It’s the old story of the haves and the have-nots, but the way it’s told and the surprising twists and turns are owed as much to Walker’s skillful filmmaking as to the people she portrays. What begins as a documentary about the artist Vik Muniz, who turns materials found in nature into art, ends as a story of human dignity, hope, and the power of art to foster both without turning into politics.
For his newest project, Muniz returns to his native Brazil and begins to make contact with the garbage collectors on a huge Rio de Janeiro landfill. They say it’s better than drugs or prostitution, but their dirty and dangerous job of harvesting (and eating) what falls off the garbage trucks is truly the end of the line, that is, until Muniz begins to turn his photographs into huge junk mosaics built from the waste. Art and social project slowly become intertwined as the garbage collectors begin to organize themselves as workers and start becoming artists in their own way.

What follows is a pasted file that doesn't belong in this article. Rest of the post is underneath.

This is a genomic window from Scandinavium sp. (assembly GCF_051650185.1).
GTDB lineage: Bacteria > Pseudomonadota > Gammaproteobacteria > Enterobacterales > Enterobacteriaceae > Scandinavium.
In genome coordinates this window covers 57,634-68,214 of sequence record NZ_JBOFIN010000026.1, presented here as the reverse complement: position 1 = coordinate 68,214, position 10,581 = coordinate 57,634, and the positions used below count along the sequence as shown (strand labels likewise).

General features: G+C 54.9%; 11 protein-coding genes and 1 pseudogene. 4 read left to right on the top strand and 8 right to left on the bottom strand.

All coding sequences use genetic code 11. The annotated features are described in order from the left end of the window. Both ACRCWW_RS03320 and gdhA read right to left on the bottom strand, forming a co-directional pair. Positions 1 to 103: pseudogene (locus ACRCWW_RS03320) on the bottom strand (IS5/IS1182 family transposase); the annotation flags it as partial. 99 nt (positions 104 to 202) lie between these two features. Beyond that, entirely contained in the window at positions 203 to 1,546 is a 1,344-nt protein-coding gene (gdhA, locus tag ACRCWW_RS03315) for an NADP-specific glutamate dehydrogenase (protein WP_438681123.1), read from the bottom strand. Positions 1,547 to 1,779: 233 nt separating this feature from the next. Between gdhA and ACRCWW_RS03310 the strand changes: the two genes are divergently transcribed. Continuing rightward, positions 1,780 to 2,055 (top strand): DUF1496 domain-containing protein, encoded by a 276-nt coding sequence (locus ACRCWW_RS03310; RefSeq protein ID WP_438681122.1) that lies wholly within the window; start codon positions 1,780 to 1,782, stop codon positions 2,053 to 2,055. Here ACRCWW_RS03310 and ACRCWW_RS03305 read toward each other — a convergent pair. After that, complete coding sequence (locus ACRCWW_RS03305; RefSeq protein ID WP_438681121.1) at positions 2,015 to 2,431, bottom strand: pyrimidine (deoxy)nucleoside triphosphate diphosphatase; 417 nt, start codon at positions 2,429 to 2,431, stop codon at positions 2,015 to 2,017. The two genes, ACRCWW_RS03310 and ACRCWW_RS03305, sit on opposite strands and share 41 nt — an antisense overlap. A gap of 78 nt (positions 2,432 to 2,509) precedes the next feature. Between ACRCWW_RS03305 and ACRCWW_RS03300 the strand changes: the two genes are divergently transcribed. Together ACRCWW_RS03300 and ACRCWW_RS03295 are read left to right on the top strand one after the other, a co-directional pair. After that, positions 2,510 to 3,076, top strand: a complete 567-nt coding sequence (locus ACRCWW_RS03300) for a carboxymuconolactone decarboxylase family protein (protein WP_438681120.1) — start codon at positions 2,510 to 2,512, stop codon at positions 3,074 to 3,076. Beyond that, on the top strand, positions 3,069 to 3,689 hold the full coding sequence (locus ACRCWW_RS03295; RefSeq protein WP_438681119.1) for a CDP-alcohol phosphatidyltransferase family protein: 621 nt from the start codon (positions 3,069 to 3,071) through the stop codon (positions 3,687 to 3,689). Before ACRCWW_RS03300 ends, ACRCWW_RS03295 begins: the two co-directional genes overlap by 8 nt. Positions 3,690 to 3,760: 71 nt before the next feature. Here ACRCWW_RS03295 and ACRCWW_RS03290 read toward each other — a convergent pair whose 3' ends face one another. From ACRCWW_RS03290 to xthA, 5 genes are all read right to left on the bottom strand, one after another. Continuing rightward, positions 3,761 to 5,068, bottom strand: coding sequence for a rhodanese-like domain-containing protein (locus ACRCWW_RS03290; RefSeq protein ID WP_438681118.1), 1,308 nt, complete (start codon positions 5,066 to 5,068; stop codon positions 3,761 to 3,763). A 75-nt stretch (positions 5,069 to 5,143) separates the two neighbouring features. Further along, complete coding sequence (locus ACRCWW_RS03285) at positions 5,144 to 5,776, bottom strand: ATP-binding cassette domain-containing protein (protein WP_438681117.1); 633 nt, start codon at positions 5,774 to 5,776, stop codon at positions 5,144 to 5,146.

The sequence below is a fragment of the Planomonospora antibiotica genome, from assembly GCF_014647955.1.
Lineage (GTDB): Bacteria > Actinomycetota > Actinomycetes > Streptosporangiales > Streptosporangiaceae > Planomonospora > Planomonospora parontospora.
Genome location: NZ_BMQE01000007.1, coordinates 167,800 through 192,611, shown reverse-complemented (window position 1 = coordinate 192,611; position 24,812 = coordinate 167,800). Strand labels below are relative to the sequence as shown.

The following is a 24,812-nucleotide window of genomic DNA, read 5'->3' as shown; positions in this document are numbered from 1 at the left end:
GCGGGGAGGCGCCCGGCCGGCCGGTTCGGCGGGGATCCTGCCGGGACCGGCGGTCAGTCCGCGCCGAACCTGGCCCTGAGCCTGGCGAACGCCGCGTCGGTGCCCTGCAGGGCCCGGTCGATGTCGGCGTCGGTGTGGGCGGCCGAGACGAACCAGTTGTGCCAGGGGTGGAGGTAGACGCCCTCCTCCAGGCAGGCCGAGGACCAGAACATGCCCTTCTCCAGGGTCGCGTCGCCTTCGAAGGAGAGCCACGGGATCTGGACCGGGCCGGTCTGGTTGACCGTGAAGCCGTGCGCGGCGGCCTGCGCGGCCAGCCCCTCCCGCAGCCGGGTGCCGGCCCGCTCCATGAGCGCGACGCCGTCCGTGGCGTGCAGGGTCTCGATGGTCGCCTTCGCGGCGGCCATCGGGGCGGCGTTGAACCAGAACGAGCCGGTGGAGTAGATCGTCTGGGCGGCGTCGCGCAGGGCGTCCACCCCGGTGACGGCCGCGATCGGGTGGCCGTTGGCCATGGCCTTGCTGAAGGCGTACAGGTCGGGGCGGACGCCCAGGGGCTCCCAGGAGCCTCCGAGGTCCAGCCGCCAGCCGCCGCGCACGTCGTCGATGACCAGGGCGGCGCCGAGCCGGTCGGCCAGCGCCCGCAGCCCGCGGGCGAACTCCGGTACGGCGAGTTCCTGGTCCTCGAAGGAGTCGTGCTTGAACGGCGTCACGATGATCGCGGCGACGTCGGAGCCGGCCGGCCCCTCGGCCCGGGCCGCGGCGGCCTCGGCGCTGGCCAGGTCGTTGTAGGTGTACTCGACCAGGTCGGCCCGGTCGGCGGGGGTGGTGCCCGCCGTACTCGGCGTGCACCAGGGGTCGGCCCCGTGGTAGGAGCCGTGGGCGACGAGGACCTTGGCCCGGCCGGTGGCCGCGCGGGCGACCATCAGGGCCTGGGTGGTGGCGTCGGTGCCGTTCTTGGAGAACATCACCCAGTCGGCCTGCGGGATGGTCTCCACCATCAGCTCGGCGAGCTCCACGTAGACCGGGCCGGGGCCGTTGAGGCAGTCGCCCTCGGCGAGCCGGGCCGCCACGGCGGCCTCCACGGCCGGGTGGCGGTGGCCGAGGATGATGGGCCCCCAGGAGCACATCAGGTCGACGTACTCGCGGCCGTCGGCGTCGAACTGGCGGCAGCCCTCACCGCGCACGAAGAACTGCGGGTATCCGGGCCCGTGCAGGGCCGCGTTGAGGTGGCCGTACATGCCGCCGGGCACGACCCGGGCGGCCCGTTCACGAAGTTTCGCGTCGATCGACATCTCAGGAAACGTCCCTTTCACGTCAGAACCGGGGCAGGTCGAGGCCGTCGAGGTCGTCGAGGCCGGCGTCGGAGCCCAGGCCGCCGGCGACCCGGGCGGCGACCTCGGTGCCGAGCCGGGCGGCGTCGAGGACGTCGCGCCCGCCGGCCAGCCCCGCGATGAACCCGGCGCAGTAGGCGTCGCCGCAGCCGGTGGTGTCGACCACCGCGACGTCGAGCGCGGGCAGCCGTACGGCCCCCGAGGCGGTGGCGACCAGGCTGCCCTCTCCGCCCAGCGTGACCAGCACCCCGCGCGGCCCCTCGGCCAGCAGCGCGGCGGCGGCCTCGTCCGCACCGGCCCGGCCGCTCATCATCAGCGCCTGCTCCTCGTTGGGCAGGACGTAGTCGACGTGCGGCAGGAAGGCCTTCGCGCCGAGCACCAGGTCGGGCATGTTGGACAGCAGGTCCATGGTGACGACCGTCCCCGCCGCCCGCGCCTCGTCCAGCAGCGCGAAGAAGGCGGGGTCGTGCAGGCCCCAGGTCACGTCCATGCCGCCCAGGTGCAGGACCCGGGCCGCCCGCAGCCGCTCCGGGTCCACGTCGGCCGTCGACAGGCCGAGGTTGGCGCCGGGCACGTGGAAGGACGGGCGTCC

Waste Land takes head-on the issues – both moral and ethical – that emerge when the privileged attempt to help the underprivileged. Particularly moving are the moments that might otherwise have been rendered as kitsch but instead powerfully show the waste collectors’ immense pride of creation.
WASTE LAND | Directed by Lucy Walker (Brazil, UK 2010) Documentary. Opens May 26